The Paris apartment was the first accommodation I pinned down, way back in March or April. Partly because those accommodations go quickly, and secondly so I would have a greater incentive to stay in the game and not back out.
I had never been to Paris before and studying the map still didn’t give me a complete sense of where would be best to stay. For you can study all you want, but it’s nothing compared to being on the ground in the city, understanding how public transportation works and what a neighborhood actually feels like.
The apartment was in Montmartre, and it turned out to be a spectacular choice. When you think “Montmartre” you might just think “artists” and “Sacre Coeur,” but you might also think “sleaze” since the area around the Moulin Rouge is known for its sex shops. Thanks to Google Streetview I could do a good check of the neighborhood – which was a few blocks away from the Moulin Rouge - and it was advertised as a “family apartment.”
Nothing to fear. It was a great apartment, very non-touristy neighborhood, grocery store next door, three boulangeries on the block, fine restaurants everywhere, ordinary take-away food everywhere, the Metro down the block, two good bus lines, Sacre Coeur up the hill, and every once in a while..parades.
The Drehers stayed on the other side of town, right next to the Luxembourg Gardens, and that definitely has its advantages as well. But all in all, we were good where we were – and the management company is really the best.
From Paris we took the train to Lausanne, where we stayed in this hotel – Hotel des Voyageurs - for two nights. As is the case with everything in Switzerland it was expensive – sort of insanely expensive when compared to what you’d get in the US – even in a larger city – for the same price. BUT it was super clean – just immaculate – well located, and the breakfast was fine. Still, I’d rather stay in an apartment than in a single room with three beds….I wasn’t sad to leave.
Then it was almost a week in Padua in this great apartment. As I’ve said before, I had envisioned that we’d be staying in Venice for this part of the trip, and I am SO GLAD we didn’t. Padua was great, and this apartment was perfectly located right next to three major piazzas and a couple of bustling markets. 2 bedrooms, one with a full/queenish sized bed, the other with a twin and a trundle. Public tranportation very convenient, and once you actually get to the train station (a fifteen minute walk or 5 minute tram/bus ride) it’s about 30-40 minutes to Venice.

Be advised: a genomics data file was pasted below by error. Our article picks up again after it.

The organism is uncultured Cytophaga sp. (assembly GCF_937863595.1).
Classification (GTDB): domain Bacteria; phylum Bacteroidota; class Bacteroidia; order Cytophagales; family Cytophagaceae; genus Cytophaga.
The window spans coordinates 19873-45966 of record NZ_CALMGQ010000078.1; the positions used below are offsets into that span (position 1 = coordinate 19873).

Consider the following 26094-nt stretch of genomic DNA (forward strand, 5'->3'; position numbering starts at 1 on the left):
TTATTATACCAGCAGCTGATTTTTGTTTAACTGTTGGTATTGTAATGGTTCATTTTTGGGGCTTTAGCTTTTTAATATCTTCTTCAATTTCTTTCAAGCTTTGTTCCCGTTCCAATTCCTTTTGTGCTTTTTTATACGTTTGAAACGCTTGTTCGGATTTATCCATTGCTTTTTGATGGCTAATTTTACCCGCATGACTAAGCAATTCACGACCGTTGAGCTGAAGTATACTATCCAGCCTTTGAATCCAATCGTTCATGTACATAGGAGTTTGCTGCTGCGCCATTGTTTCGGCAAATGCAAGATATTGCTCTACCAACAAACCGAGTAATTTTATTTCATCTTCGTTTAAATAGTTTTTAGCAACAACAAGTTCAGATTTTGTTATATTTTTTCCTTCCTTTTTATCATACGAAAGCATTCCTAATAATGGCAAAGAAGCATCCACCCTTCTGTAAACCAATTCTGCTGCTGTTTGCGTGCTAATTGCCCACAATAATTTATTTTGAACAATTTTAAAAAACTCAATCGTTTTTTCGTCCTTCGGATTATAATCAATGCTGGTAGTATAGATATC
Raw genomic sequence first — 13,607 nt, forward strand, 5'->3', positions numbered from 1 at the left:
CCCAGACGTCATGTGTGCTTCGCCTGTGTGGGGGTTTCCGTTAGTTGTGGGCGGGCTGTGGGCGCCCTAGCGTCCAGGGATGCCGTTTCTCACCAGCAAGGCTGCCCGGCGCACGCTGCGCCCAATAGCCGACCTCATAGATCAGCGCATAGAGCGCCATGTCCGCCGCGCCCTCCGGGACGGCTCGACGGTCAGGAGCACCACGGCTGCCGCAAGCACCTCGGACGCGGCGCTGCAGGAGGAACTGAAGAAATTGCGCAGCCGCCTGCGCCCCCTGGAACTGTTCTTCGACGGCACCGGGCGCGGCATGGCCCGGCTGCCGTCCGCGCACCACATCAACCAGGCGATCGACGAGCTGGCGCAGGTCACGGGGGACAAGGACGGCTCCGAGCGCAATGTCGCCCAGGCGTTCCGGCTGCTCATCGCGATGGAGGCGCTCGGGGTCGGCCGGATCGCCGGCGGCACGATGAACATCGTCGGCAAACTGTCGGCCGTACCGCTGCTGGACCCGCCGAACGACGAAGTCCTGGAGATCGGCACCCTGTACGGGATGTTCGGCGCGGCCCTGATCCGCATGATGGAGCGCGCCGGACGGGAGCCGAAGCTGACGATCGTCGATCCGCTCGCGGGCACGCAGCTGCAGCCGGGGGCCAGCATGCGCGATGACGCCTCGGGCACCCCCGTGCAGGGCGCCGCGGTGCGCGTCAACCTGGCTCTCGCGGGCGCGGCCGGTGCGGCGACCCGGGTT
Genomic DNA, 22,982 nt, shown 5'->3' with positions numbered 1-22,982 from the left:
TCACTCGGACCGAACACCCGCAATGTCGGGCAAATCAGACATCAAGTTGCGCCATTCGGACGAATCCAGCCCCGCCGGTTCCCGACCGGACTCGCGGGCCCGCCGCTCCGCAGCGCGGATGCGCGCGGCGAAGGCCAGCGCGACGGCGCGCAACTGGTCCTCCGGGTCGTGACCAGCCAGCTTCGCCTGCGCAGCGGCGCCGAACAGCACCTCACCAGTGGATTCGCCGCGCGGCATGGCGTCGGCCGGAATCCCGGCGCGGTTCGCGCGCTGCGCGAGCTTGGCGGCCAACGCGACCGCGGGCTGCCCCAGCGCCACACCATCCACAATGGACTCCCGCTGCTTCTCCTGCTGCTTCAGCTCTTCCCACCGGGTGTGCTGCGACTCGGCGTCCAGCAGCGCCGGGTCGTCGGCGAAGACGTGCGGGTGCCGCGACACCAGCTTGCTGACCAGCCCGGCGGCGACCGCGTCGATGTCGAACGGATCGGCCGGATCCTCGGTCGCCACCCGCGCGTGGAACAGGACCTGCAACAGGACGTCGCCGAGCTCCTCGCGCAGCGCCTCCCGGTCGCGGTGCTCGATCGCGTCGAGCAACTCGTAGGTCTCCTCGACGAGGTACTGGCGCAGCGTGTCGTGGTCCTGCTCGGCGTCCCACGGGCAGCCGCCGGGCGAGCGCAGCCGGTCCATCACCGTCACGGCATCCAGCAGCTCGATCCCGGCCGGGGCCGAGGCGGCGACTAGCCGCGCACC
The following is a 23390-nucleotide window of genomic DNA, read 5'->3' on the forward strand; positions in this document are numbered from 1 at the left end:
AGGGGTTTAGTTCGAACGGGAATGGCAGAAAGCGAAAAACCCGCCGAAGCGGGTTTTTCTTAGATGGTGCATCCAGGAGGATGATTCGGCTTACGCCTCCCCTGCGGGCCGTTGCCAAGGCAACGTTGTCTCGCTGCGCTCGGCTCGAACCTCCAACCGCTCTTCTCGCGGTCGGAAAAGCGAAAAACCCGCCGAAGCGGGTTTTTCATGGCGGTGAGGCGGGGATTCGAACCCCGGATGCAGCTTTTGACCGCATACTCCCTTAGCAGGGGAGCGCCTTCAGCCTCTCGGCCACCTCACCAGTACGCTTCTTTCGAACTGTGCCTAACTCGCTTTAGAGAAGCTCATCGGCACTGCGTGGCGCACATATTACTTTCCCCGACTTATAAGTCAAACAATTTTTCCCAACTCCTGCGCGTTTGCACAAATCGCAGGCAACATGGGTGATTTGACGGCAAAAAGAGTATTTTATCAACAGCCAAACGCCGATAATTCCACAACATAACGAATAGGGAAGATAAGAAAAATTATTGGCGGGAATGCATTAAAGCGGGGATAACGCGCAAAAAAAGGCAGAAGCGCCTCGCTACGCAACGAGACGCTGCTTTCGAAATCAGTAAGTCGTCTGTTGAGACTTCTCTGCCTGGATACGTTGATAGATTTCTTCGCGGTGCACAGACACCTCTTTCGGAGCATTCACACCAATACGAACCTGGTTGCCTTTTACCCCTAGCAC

One more hotel…this one in Assisi. Hotel Pallotta. Assisi is small, of course, so you really can’t go wrong on location, unless you have mobility issues, and then I’m not sure you want to be in Assisi at all. So yes, this was well located. The room was, once again, clean, with very attentive housekeeping. It was, however, tiny with a ridiculous bathroom.
Europeans are known for having creative shower arrangements which are often puzzling to Americans because the enclosures may seem insanely…non-enclosed. This is almost a self-parody of “Weird European showers that spread water everywhere” because, well…that’s what it seems designed to do. Granted, given the limitations of this building which was undoubtedly not originally a hotel, and probably built about 400 years ago, the challenge to even construct an ensuite full bathroom was considerable.
Finally – Rome. This is the 3rd apartment in which I’ve stayed in Rome, and it’s right around the corner from first, back in 2006, right off the Borgo Vittorio near the Vatican. Many people prefer to stay on the other side of the Tiber – near Piazza Navona or the Spanish Steps or the Coliseum - and I originally thought I might do the same this trip, since I never have. But the prices were higher over there, and I could never find one that was the right size (a friend would be coming over, so we needed more space) at the right price with enough positive reviews.
So I shot back over the river and found this one, which was spectacular. Highly recommended.
A few notes about all of the accommodations:
- All of the apartments had washing machines, but only one had a dryer (not unexpected in Europe). I did some airdrying, but in most places,I found a nearby laundromat in walking distance, took the wet clothes over there, spent a couple of Euros and 30 minutes, and got the job done.
- La Four a Sel had full laundry facilities in a separate building for all guests.
- All except Tennessus and La Bobiniere had Wi-Fi (that’s a requirement for which I look ), and all were pretty dependable connections except for the Assisi hotel. I couldn’t connect to that one except for in the common area. Those thick stone walls are a signal killer, and not everyone has heard of the concept of the wi-fi booster.
- I booked the Paris apartment in the spring, but everything else I booked the last couple of weeks in October for November stays – even the Rome apartment.
What the great rentals on this trip had in common wasn’t just the physical comfort and convenience available – they were all owned and/or managed by really helpful people with a passion for making the guest’s stay great. Lovely, lovely people, at every stop!